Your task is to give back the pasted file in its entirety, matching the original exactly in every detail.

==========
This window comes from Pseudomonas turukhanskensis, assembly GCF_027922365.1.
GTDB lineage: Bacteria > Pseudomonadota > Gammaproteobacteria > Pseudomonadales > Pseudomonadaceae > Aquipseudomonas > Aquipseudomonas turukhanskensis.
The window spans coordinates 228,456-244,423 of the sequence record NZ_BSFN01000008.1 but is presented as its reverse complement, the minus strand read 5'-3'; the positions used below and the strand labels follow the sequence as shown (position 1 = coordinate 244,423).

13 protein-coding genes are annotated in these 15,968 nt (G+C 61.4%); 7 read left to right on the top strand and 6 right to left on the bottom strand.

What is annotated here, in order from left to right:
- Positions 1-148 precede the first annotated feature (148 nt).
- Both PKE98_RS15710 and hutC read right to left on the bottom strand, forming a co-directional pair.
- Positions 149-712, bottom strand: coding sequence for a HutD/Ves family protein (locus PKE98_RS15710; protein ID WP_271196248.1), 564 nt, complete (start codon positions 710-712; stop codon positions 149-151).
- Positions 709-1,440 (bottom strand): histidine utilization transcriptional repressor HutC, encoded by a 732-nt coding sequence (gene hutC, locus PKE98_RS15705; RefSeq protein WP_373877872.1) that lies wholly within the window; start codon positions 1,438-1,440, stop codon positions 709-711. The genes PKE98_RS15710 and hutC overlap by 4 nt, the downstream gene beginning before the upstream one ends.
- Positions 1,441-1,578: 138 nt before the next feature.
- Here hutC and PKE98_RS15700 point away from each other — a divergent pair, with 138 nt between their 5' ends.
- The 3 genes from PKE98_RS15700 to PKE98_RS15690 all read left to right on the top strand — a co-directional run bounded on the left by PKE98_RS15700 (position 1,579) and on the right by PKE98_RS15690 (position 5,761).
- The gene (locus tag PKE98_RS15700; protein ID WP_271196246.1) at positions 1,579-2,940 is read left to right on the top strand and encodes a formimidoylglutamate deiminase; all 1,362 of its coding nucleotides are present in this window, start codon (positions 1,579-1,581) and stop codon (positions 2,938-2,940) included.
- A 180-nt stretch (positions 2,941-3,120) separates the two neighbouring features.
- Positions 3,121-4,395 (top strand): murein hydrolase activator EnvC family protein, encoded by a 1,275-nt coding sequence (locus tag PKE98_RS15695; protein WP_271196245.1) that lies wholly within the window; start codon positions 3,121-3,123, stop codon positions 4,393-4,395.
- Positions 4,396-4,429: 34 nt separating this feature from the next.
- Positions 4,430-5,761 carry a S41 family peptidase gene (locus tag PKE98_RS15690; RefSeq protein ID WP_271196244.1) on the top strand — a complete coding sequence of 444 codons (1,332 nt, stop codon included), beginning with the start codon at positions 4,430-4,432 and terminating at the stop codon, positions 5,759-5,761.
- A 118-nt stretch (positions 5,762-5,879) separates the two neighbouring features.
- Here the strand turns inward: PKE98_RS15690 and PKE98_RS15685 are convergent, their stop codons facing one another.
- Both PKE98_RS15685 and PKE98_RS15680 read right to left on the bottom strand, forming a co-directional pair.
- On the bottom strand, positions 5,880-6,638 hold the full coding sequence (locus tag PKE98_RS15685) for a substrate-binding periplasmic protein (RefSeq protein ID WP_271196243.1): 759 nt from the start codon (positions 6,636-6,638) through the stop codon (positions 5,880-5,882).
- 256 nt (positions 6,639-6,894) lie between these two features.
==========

This window comes from Pseudomonas turukhanskensis, assembly GCF_027922365.1.
GTDB lineage: Bacteria > Pseudomonadota > Gammaproteobacteria > Pseudomonadales > Pseudomonadaceae > Aquipseudomonas > Aquipseudomonas turukhanskensis.
The window spans coordinates 228,456-244,423 of the sequence record NZ_BSFN01000008.1 but is presented as its reverse complement, the minus strand read 5'-3'; the positions used below and the strand labels follow the sequence as shown (position 1 = coordinate 244,423).

13 protein-coding genes are annotated in these 15,968 nt (G+C 61.4%); 7 read left to right on the top strand and 6 right to left on the bottom strand.

What is annotated here, in order from left to right:
- Positions 1-148 precede the first annotated feature (148 nt).
- Both PKE98_RS15710 and hutC read right to left on the bottom strand, forming a co-directional pair.
- Positions 149-712, bottom strand: coding sequence for a HutD/Ves family protein (locus PKE98_RS15710; protein ID WP_271196248.1), 564 nt, complete (start codon positions 710-712; stop codon positions 149-151).
- Positions 709-1,440 (bottom strand): histidine utilization transcriptional repressor HutC, encoded by a 732-nt coding sequence (gene hutC, locus PKE98_RS15705; RefSeq protein WP_373877872.1) that lies wholly within the window; start codon positions 1,438-1,440, stop codon positions 709-711. The genes PKE98_RS15710 and hutC overlap by 4 nt, the downstream gene beginning before the upstream one ends.
- Positions 1,441-1,578: 138 nt before the next feature.
- Here hutC and PKE98_RS15700 point away from each other — a divergent pair, with 138 nt between their 5' ends.
- The 3 genes from PKE98_RS15700 to PKE98_RS15690 all read left to right on the top strand — a co-directional run bounded on the left by PKE98_RS15700 (position 1,579) and on the right by PKE98_RS15690 (position 5,761).
- The gene (locus tag PKE98_RS15700; protein ID WP_271196246.1) at positions 1,579-2,940 is read left to right on the top strand and encodes a formimidoylglutamate deiminase; all 1,362 of its coding nucleotides are present in this window, start codon (positions 1,579-1,581) and stop codon (positions 2,938-2,940) included.
- A 180-nt stretch (positions 2,941-3,120) separates the two neighbouring features.
- Positions 3,121-4,395 (top strand): murein hydrolase activator EnvC family protein, encoded by a 1,275-nt coding sequence (locus tag PKE98_RS15695; protein WP_271196245.1) that lies wholly within the window; start codon positions 3,121-3,123, stop codon positions 4,393-4,395.
- Positions 4,396-4,429: 34 nt separating this feature from the next.
- Positions 4,430-5,761 carry a S41 family peptidase gene (locus tag PKE98_RS15690; RefSeq protein ID WP_271196244.1) on the top strand — a complete coding sequence of 444 codons (1,332 nt, stop codon included), beginning with the start codon at positions 4,430-4,432 and terminating at the stop codon, positions 5,759-5,761.
- A 118-nt stretch (positions 5,762-5,879) separates the two neighbouring features.
- Here the strand turns inward: PKE98_RS15690 and PKE98_RS15685 are convergent, their stop codons facing one another.
- Both PKE98_RS15685 and PKE98_RS15680 read right to left on the bottom strand, forming a co-directional pair.
- On the bottom strand, positions 5,880-6,638 hold the full coding sequence (locus tag PKE98_RS15685) for a substrate-binding periplasmic protein (RefSeq protein ID WP_271196243.1): 759 nt from the start codon (positions 6,636-6,638) through the stop codon (positions 5,880-5,882).
- 256 nt (positions 6,639-6,894) lie between these two features.